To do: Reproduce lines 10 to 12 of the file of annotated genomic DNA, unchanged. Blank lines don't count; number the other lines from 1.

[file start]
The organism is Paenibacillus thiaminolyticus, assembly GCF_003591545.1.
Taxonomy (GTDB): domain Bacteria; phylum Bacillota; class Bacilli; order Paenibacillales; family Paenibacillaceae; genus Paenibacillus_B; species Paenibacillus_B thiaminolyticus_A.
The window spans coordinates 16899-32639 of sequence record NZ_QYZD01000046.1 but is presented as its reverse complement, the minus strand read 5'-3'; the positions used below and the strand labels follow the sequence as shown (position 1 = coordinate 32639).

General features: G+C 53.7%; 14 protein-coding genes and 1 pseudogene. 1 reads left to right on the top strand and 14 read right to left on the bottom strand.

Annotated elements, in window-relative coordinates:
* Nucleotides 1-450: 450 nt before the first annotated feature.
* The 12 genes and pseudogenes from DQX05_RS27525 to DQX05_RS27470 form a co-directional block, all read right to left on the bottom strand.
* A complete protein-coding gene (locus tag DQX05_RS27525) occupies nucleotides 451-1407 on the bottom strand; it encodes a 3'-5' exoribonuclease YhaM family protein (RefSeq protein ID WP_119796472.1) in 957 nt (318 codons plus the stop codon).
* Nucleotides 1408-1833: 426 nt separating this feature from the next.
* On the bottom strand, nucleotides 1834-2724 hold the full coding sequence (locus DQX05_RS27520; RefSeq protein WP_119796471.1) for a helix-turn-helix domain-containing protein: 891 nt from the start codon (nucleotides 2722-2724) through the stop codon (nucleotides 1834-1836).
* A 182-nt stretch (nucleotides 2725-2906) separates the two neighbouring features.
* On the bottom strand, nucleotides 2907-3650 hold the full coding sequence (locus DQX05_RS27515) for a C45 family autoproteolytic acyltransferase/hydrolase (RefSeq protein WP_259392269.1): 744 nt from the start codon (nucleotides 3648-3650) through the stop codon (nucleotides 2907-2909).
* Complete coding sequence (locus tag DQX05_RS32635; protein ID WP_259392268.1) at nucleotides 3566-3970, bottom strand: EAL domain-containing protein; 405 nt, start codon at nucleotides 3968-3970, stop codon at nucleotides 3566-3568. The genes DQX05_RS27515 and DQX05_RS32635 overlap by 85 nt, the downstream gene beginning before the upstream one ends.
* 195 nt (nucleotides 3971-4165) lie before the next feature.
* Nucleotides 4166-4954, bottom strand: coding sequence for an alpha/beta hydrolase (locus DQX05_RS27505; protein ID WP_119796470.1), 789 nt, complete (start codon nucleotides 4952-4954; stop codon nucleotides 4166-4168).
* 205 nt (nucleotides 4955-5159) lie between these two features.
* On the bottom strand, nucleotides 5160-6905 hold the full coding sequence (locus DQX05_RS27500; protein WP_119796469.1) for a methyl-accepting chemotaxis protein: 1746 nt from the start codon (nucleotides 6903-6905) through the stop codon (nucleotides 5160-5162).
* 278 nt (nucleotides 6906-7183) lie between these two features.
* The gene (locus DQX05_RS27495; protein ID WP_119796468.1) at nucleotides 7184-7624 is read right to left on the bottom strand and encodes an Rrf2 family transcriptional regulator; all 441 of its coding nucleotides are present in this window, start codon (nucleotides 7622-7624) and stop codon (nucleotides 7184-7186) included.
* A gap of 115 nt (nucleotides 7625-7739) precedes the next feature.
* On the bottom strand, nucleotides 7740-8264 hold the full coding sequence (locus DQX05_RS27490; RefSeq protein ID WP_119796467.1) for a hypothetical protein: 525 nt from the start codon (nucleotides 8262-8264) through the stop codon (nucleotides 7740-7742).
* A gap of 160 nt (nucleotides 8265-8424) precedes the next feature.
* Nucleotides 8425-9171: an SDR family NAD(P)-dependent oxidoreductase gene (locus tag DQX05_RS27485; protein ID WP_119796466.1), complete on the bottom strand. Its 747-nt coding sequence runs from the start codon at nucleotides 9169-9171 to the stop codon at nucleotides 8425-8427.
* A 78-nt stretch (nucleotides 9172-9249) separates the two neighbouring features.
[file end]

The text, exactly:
* On the bottom strand, nucleotides 1834-2724 hold the full coding sequence (locus DQX05_RS27520; RefSeq protein WP_119796471.1) for a helix-turn-helix domain-containing protein: 891 nt from the start codon (nucleotides 2722-2724) through the stop codon (nucleotides 1834-1836).
* A 182-nt stretch (nucleotides 2725-2906) separates the two neighbouring features.
* On the bottom strand, nucleotides 2907-3650 hold the full coding sequence (locus DQX05_RS27515) for a C45 family autoproteolytic acyltransferase/hydrolase (RefSeq protein WP_259392269.1): 744 nt from the start codon (nucleotides 3648-3650) through the stop codon (nucleotides 2907-2909).